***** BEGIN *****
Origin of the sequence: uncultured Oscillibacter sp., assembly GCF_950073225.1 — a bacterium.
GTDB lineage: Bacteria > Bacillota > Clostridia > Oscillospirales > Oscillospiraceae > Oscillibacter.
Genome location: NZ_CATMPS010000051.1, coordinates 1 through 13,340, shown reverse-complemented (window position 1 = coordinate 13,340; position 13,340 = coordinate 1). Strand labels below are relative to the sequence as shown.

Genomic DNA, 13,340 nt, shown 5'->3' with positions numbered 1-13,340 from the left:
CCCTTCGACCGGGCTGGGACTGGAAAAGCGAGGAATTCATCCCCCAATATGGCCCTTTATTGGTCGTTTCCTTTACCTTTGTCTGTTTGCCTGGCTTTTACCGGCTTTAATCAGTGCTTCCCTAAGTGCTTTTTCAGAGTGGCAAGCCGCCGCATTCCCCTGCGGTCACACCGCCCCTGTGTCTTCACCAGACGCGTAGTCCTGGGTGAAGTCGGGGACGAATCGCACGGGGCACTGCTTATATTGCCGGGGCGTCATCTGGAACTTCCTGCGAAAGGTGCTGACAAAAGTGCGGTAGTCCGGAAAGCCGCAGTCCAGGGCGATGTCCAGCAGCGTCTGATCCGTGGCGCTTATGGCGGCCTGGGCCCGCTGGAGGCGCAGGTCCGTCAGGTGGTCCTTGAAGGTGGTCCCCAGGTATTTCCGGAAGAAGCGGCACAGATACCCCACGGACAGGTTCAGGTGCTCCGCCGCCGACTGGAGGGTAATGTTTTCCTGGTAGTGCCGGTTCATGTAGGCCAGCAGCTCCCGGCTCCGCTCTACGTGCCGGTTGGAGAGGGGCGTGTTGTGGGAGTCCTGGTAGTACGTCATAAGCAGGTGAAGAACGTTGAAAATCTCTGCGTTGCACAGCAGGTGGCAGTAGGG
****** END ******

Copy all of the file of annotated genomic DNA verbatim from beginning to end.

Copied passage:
Origin of the sequence: uncultured Oscillibacter sp., assembly GCF_950073225.1 — a bacterium.
GTDB lineage: Bacteria > Bacillota > Clostridia > Oscillospirales > Oscillospiraceae > Oscillibacter.
Genome location: NZ_CATMPS010000051.1, coordinates 1 through 13,340, shown reverse-complemented (window position 1 = coordinate 13,340; position 13,340 = coordinate 1). Strand labels below are relative to the sequence as shown.

Genomic DNA, 13,340 nt, shown 5'->3' with positions numbered 1-13,340 from the left:
CCCTTCGACCGGGCTGGGACTGGAAAAGCGAGGAATTCATCCCCCAATATGGCCCTTTATTGGTCGTTTCCTTTACCTTTGTCTGTTTGCCTGGCTTTTACCGGCTTTAATCAGTGCTTCCCTAAGTGCTTTTTCAGAGTGGCAAGCCGCCGCATTCCCCTGCGGTCACACCGCCCCTGTGTCTTCACCAGACGCGTAGTCCTGGGTGAAGTCGGGGACGAATCGCACGGGGCACTGCTTATATTGCCGGGGCGTCATCTGGAACTTCCTGCGAAAGGTGCTGACAAAAGTGCGGTAGTCCGGAAAGCCGCAGTCCAGGGCGATGTCCAGCAGCGTCTGATCCGTGGCGCTTATGGCGGCCTGGGCCCGCTGGAGGCGCAGGTCCGTCAGGTGGTCCTTGAAGGTGGTCCCCAGGTATTTCCGGAAGAAGCGGCACAGATACCCCACGGACAGGTTCAGGTGCTCCGCCGCCGACTGGAGGGTAATGTTTTCCTGGTAGTGCCGGTTCATGTAGGCCAGCAGCTCCCGGCTCCGCTCTACGTGCCGGTTGGAGAGGGGCGTGTTGTGGGAGTCCTGGTAGTACGTCATAAGCAGGTGAAGAACGTTGAAAATCTCTGCGTTGCACAGCAGGTGGCAGTAGGG